Ole Lenku has demonstrated that he is woefully inept
By RUTH LUBEMBE
| June 22nd 2014
It was the late George Saitoti, a one-time minister for Internal Security and Provincial Administration, who said: "There comes a time when the nation is more important than an individual" It is perhaps his most often quoted statement, and the one for which many Kenyans remember him. That statement is as true now as it was then.
It is very difficult to understand why the preservation of one individual's position in Government – never mind that he has more than once proved himself totally unable to handle his docket – is more important than the safety of a nation comprising more than 40 million people. Joseph ole Lenku, the Cabinet Secretary for Interior, has defiantly stated that he sees no reason why he should resign over the latest security debacle despite Kenyans saying – not for the first time – that he cannot, and should not, be allowed to do the job. But even more baffling is why his boss, President Uhuru Kenyatta, continues to keep him.
It has been said that Mr Lenku, whom every Kenyan knows is a trained hotelier with no background whatsoever in security matters, was the token appointee for his community; that he was the reward given for his community's overwhelming endorsement of Jubilee in the last General Election. Well, that is the way politics goes, but that is not the reason why Kenyans are angry.
It is one thing for a national leader to demonstrate incompetence and agree to be corrected by humbly stepping down; it is quite another for him to rehash Press statements that inspire no confidence in his ability, and then arrogantly declare he has nothing to be sorry about. Meanwhile, dead bodies are still being discovered in Mpeketoni.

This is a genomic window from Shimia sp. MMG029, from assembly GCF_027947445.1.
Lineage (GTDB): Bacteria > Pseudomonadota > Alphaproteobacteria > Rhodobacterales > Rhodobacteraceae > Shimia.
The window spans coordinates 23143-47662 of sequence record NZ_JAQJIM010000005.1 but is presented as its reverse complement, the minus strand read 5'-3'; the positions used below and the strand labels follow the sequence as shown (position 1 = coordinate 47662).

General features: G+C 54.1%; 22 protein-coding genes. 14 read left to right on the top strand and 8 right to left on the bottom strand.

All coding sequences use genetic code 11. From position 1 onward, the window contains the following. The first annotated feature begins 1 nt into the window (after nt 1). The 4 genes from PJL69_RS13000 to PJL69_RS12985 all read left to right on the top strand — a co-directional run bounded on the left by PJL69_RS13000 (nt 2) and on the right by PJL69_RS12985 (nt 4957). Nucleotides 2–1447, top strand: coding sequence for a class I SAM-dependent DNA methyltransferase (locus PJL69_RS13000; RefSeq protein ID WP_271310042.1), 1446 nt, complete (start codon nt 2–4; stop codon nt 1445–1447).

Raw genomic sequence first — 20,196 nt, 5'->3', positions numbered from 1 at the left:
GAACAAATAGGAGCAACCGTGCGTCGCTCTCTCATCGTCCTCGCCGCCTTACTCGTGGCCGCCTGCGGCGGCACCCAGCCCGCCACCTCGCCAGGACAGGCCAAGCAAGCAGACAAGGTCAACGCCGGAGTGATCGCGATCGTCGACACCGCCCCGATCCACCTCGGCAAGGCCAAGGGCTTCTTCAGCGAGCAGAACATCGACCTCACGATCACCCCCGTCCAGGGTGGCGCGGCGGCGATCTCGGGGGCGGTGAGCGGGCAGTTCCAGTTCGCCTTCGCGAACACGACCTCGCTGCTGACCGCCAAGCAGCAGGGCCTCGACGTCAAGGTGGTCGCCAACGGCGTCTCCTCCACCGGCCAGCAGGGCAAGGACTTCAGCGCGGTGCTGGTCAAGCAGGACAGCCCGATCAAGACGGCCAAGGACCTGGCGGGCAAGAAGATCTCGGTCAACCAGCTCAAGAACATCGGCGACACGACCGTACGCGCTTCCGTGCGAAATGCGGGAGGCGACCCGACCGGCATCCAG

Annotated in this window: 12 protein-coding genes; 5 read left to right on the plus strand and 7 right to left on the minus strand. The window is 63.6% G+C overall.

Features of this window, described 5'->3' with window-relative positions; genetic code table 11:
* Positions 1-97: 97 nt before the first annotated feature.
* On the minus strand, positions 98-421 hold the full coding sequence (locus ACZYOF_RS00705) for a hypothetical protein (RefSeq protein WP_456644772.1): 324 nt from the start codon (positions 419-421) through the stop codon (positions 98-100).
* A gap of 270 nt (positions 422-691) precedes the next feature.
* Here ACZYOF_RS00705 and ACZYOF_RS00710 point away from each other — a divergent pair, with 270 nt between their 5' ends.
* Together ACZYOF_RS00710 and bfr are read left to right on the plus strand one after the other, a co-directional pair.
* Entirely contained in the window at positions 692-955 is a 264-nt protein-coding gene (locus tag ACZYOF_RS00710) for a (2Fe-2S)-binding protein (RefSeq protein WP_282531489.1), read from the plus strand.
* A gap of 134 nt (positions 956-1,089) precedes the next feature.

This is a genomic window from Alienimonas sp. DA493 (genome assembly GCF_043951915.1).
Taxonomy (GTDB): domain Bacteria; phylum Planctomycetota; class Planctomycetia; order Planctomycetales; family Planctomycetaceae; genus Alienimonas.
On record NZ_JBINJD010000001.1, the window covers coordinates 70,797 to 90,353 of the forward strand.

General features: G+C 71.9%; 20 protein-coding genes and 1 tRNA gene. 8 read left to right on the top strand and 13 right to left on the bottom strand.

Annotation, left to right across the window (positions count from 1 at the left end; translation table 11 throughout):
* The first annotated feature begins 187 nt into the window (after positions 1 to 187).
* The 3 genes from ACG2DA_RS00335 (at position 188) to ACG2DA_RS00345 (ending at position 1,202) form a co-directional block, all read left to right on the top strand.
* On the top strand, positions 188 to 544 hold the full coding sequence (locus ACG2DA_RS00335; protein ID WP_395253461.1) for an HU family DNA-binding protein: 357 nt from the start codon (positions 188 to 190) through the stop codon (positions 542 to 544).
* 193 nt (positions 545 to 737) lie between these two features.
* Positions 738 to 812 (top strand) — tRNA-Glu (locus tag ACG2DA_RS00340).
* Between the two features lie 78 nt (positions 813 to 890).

It is a dangerous trend when a head of State makes the choice to turn a deaf ear to the people who elected him based on his promises to lead them to better times. If the people say something is wrong, then something is wrong! When the President addressed the nation following the Westgate Mall attack last September, it was important for citizens to feel assured that he was on top of things and that – going by his assurances – such a thing would never be allowed to happen again.
However, between Westgate and Mpeketoni, there have been too many life-costing attacks that have served to diminish, not increase, the nation's confidence in the ability of its security chiefs to protect lives and property. The President should realise that there are people who have not been able to "accept and move on" following the Westgate horror.
There are people who remain terribly traumatised either because they lost loved ones in such a brutal manner or because they themselves experienced the horror of having to hide for hours from trigger-happy gunmen, not knowing if – or when – they would be discovered and shot. Some have remained gripped by a fear of shopping malls since then; others of boarding public service vehicles. Today, not even an ordinary day at an ordinary market is fun day out shopping.
There are a number of reasons why a person may not be able to perform his or her job optimally. It may be because that person lacks the necessary resources. Or maybe he or she has an unco-operative team to work with.
And then there are those who are simply not suited for the job, and the longer they stay on, the more glaring their inadequacies become, and the more unimpressive their legacy. When human life is at risk and bodies are actually being counted even as demands for accountability from the very top of security are growing louder, then there is cause for serious worry. Kenyans are saying Joseph ole Lenku is not fit for purpose as the Interior supremo. The President would be well placed to give this sentiment serious consideration.
If George Saitoti were here, he would probably repeat his wise words. But since he is not, we can say it for him: "There comes a time when the nation is more important than an individual." Is anyone at the top listening?
Emasculating national security services has been to our detrimentThere is no denying that in the last couple of months, the country has dealt with a swarm of security challenges. The knee-jerk reaction of the political c lass as well as citizens and denizens of social media has personalised the problems in a merry-go-round-like blame game.
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